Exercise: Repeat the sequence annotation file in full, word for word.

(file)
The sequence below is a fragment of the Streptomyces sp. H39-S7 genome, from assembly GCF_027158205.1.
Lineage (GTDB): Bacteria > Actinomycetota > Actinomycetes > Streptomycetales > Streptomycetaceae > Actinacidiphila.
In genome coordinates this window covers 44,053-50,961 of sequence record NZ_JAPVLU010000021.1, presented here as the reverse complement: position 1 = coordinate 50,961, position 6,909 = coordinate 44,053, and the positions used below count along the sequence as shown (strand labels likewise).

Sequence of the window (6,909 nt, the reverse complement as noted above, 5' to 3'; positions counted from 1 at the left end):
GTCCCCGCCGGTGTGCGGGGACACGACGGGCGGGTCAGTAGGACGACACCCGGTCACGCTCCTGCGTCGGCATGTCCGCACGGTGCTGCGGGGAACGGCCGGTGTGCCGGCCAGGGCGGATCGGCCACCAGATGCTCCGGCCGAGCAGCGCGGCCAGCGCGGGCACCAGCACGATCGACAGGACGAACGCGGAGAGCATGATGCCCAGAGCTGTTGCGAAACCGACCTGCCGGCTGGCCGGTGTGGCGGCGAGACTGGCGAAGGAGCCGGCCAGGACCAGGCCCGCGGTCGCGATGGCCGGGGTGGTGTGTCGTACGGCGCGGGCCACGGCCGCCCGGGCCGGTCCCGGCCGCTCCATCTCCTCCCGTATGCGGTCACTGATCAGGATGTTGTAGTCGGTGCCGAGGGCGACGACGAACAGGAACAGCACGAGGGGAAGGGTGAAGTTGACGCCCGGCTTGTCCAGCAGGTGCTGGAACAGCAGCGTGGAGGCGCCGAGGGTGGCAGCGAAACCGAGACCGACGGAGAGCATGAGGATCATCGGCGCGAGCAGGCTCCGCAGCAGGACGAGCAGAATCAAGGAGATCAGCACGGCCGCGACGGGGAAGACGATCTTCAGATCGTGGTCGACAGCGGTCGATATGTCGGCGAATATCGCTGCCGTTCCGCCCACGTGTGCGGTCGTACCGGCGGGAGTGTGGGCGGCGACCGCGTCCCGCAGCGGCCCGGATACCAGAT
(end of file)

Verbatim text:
The sequence below is a fragment of the Streptomyces sp. H39-S7 genome, from assembly GCF_027158205.1.
Lineage (GTDB): Bacteria > Actinomycetota > Actinomycetes > Streptomycetales > Streptomycetaceae > Actinacidiphila.
In genome coordinates this window covers 44,053-50,961 of sequence record NZ_JAPVLU010000021.1, presented here as the reverse complement: position 1 = coordinate 50,961, position 6,909 = coordinate 44,053, and the positions used below count along the sequence as shown (strand labels likewise).

Sequence of the window (6,909 nt, the reverse complement as noted above, 5' to 3'; positions counted from 1 at the left end):
GTCCCCGCCGGTGTGCGGGGACACGACGGGCGGGTCAGTAGGACGACACCCGGTCACGCTCCTGCGTCGGCATGTCCGCACGGTGCTGCGGGGAACGGCCGGTGTGCCGGCCAGGGCGGATCGGCCACCAGATGCTCCGGCCGAGCAGCGCGGCCAGCGCGGGCACCAGCACGATCGACAGGACGAACGCGGAGAGCATGATGCCCAGAGCTGTTGCGAAACCGACCTGCCGGCTGGCCGGTGTGGCGGCGAGACTGGCGAAGGAGCCGGCCAGGACCAGGCCCGCGGTCGCGATGGCCGGGGTGGTGTGTCGTACGGCGCGGGCCACGGCCGCCCGGGCCGGTCCCGGCCGCTCCATCTCCTCCCGTATGCGGTCACTGATCAGGATGTTGTAGTCGGTGCCGAGGGCGACGACGAACAGGAACAGCACGAGGGGAAGGGTGAAGTTGACGCCCGGCTTGTCCAGCAGGTGCTGGAACAGCAGCGTGGAGGCGCCGAGGGTGGCAGCGAAACCGAGACCGACGGAGAGCATGAGGATCATCGGCGCGAGCAGGCTCCGCAGCAGGACGAGCAGAATCAAGGAGATCAGCACGGCCGCGACGGGGAAGACGATCTTCAGATCGTGGTCGACAGCGGTCGATATGTCGGCGAATATCGCTGCCGTTCCGCCCACGTGTGCGGTCGTACCGGCGGGAGTGTGGGCGGCGACCGCGTCCCGCAGCGGCCCGGATACCAGAT